“I speak for myself, but what has been very interesting in the past 10 days, is the number of people from the community that have reached out to us and said ‘we have no idea this was going on,’” Bower said. “We were trying to get ODNR and the Ohio EPA to ask questions. My thought, my opinion, which is also the opinion of a number of people within those organizations, is that drilling under the Little Darby, as well as the amount of possible, additional water and sewage and wastewater into the Big Darby will be detrimental to the creek.”

The topic had been brought up before in a previous meeting when council made reference to an attorney who had attended several council meetings, saying he was representing landowners in town with those same concerns.

Johnston expressed concerns in return that the opposition was not genuine and that the village has taken care of the creek in the past.

“We have been on this creek since 1890-something. Our water plant is on it and we have one of the cleanest plants in the state,” Johnston said. “We’ve been very good stewards of the creek.” Johnston added that he has not heard the variety of concern from others that Bower has suggested.

“To say that this project will dump gallons of waste into the water does not take into consideration the plans,” Johnston added.

Between the two speakers, the conversation went on for nearly an hour with Mayor Ray Martin and other council members joining in on the dialogue. Council member Mike Conway said that he agreed with Mr. Murry and even went on to revisit the need for a comprehensive plan later in the meeting. He also strongly urged council to put together some kind of open, community forum that residents could attend and voice their thoughts to village representatives.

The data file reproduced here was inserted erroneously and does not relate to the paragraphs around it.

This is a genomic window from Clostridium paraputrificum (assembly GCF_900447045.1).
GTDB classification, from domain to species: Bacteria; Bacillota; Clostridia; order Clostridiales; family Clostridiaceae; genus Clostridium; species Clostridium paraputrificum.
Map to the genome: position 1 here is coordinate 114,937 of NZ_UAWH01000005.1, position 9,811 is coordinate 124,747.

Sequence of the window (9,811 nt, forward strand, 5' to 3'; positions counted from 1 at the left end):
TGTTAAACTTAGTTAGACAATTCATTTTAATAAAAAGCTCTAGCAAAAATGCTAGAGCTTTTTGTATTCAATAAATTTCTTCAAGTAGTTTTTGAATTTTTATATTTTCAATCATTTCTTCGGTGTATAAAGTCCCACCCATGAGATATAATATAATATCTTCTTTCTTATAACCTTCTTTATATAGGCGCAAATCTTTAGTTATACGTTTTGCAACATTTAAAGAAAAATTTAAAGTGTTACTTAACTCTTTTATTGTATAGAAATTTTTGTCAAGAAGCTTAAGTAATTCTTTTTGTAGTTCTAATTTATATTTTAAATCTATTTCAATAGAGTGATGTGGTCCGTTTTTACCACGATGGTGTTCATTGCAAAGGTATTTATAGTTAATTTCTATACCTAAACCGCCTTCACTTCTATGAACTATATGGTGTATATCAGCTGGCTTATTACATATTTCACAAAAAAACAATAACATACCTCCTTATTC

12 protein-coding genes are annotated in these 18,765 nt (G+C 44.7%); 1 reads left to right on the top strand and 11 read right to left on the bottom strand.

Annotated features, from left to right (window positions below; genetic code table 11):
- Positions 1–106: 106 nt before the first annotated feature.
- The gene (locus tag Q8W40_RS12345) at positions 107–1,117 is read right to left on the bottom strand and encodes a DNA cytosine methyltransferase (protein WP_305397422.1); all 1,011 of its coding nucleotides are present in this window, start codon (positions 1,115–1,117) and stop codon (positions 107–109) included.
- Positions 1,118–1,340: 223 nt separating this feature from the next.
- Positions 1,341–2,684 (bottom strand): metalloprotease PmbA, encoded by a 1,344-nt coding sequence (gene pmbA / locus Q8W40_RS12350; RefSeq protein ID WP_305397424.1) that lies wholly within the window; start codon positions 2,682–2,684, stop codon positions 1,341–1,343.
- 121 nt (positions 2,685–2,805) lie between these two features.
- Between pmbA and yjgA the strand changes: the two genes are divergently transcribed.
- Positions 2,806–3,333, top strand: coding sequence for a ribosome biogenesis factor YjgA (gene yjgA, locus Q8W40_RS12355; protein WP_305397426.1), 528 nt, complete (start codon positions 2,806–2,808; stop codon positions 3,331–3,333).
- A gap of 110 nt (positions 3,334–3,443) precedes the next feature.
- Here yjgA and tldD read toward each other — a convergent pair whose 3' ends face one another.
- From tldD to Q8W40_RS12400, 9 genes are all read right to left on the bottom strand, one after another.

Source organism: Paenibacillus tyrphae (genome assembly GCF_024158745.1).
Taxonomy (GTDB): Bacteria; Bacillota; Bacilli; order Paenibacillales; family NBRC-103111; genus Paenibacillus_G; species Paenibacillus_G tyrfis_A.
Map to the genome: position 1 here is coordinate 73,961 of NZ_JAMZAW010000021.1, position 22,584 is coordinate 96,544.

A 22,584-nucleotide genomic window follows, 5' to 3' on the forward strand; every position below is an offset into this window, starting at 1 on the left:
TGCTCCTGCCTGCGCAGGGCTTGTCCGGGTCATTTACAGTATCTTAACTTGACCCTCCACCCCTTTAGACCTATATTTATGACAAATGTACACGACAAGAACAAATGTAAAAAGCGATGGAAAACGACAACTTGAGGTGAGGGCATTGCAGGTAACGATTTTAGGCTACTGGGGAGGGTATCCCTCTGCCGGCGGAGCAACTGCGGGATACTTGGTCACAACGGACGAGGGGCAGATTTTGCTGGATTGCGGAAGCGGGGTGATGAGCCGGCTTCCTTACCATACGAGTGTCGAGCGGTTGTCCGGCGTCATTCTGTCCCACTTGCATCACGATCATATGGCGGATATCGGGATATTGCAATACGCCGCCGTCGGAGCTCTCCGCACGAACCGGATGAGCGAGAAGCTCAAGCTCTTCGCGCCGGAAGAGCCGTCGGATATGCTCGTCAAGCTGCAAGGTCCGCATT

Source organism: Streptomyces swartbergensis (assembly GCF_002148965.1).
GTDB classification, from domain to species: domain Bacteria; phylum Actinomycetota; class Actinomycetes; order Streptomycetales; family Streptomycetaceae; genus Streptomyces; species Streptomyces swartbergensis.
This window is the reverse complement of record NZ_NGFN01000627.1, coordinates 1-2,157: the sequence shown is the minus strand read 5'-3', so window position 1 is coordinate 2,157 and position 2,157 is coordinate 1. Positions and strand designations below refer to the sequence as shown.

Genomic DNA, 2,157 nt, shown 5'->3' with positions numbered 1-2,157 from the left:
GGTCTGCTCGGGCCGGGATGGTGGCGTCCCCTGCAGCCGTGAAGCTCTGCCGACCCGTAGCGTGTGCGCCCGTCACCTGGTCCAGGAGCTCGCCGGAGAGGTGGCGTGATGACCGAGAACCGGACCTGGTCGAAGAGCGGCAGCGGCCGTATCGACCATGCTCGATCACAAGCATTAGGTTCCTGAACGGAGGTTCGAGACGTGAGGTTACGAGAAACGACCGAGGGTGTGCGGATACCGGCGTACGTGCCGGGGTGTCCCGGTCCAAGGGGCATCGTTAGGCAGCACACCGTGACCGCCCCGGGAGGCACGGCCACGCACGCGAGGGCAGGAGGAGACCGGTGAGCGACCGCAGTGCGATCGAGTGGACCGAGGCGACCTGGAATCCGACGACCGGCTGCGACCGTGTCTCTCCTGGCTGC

Also at Monday’s meeting, council:

• Approved the promotion of Billie Leedy of the West Jefferson Police Department to full-time officer. Leedy had previously worked with the village on a part-time basis and worked as a correctional officer and deputy sheriff.

• Authorized the mayor to contract with Storm Dog Tactical for $15,500.

• Authorized the village to donate $3,000 to the village’s Fourth of July festival.

Council also went into executive session for a portion of the meeting to discuss the sale of property owned by the village.

Billie Leedy, left, is sworn in as a full-time police officer by West Jefferson mayor Ray Martin at Monday’s village council meeting.
https://www.madison-press.com/wp-content/uploads/sites/37/2018/06/web1_Leedy.jpgBillie Leedy, left, is sworn in as a full-time police officer by West Jefferson mayor Ray Martin at Monday’s village council meeting. Michael Williamson | The Madison Press
New development raises questions

By Michael Williamson

mwilliamson@aimmediamidwest.com

Reach Michael Williamson at 740-852-1616, ext. 1619.

Reach Michael Williamson at 740-852-1616, ext. 1619.